1984 George Orwell: How is irony utilized in Ch. 1
Throughout Chapter 1 of 1984, the reader is exposed to the lots of kinds of adjustment that the federal government utilizes to manage individuals of Oceania. The Celebration utilizes numerous examples of verbal and remarkable paradox as part of its project to exercise its supremacy over the people and control their day-to-day actions. Verbal paradox, an incongruity that has a deeper significance than the surface significance, is shown throughout the society of 1984 in Chapter 1. The primary style of this chapter deals with Winston’s desire to document his deeply felt ideas about the Celebration.
Winston is scared to open his journal since he is frightened of being “penalized by death, or at least by twenty-five years in a forced-labor camp” (9 ). This takes place to be ironic due to the fact that the Party has actually stated that absolutely nothing is illegal, “there were no longer any laws” (9 ). Everybody in Oceania, where Winston lives, is scared of breaking numerous laws, none of which exist. Many individuals are frightened of what is not familiar to them. The Party, not saying a word, manages the people of Oceania, causing them to live their lives in constant worry.
Spoken paradox, which the Celebration forces on the people, is found throughout the society of 1984 in Chapter 1 and in later chapters throughout the book. In addition to verbal irony, dramatic irony, which takes place when the characters are not aware of what the audience understands, is also discovered throughout Chapter 1. For example, the name of Winston’s house, Success Mansions, is very paradoxical because its name indicates that it is precisely the reverse of what actually exists there. Its name makes it seem extremely great and lovely, yet making use of the enjoyable name is utilized as another indicates to manipulate the minds of individuals. The hallway smelt of boiled cabbage and old rag mats” (5 ),” [the lift] was seldom working” (5 ), and a great deal of dust swirled inside as Winston hustled into the structure. The name, Triumph Mansions, has no similarity to the shape that it is in and most of the characters, except Winston, appear entirely comfortable with this incongruity. Another instance of this sort of paradox exists with the names of the ministries. The Ministry of Peace, Minipax, is not involved with peace, however rather, with war, the specific opposite. Similarly, the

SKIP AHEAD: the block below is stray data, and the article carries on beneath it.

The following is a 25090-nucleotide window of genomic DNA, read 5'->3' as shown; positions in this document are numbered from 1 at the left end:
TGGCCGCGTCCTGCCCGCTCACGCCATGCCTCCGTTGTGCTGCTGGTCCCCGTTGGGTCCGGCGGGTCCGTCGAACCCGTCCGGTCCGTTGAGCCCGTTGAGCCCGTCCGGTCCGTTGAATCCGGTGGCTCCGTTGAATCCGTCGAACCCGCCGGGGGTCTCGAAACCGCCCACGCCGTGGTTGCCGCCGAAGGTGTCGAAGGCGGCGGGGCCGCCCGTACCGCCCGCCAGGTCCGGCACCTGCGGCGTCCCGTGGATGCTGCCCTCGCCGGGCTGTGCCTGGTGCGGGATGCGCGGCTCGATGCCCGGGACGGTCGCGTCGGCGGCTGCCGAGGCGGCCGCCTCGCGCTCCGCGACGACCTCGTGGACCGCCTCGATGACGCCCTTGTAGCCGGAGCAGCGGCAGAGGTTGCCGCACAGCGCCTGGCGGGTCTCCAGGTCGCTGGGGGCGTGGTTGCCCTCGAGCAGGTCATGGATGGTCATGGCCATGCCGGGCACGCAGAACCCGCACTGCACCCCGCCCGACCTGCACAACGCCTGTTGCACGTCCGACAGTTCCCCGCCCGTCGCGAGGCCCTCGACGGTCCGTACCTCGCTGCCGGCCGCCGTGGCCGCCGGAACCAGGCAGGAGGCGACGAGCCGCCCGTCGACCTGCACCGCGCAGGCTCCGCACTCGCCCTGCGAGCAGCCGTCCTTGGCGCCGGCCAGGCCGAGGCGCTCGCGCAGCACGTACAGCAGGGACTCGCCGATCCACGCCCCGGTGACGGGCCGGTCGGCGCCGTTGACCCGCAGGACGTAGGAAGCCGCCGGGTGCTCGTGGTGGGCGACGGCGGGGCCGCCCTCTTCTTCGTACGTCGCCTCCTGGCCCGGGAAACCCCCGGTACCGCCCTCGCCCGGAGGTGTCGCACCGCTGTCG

Ministry of Fact, Minitrue, is included with the news, which, as portrayed in later chapters, tells absolutely nothing but lies. The audience recognizes that these names do not make good sense, but the people of Oceania do not recognize it. In fact, the newspeak names of these two ministries both begin with mini, meaning little or little. It is an additional example of the irony utilized throughout that the ministry, Minipax, which is expected to be concerned with peace, in fact has really little issue for peace. Also, Minitrue has very little concern with reality.
One last example of dramatic irony is revealed with the slogan of Big Brother: “WAR IS PEACE, LIBERTY IS SLAVERY, LACK OF KNOWLEDGE IS STRENGTH” (7 ). Individuals of Oceania live by Big Sibling’s motto, which is discovered all over around the city, along with the image of Big Sibling and his following eyes. War does not equal peace and freedom does not equal slavery; they are specific revers. The people of 1984 do not recognize that this slogan does not make good sense, but the reader does. The people of Oceania are unknowledgeable of the power of Big Bro and the Celebration, and the many manner ins which their minds and actions are controlled.
The characters are unknowing of many things surrounding them including how the Party urges the lack of knowledge of the dramatic paradox in society. Many aspects of the city, including its features, structures, and general environments, interact to manipulate individuals’s minds using different examples of dramatic and spoken paradox. Considering that the people of 1984 are constantly controlled by Huge Brother and the telescreens, they are never ever provided the time or opportunity to believe on their own or see that their entire town is filled with paradox.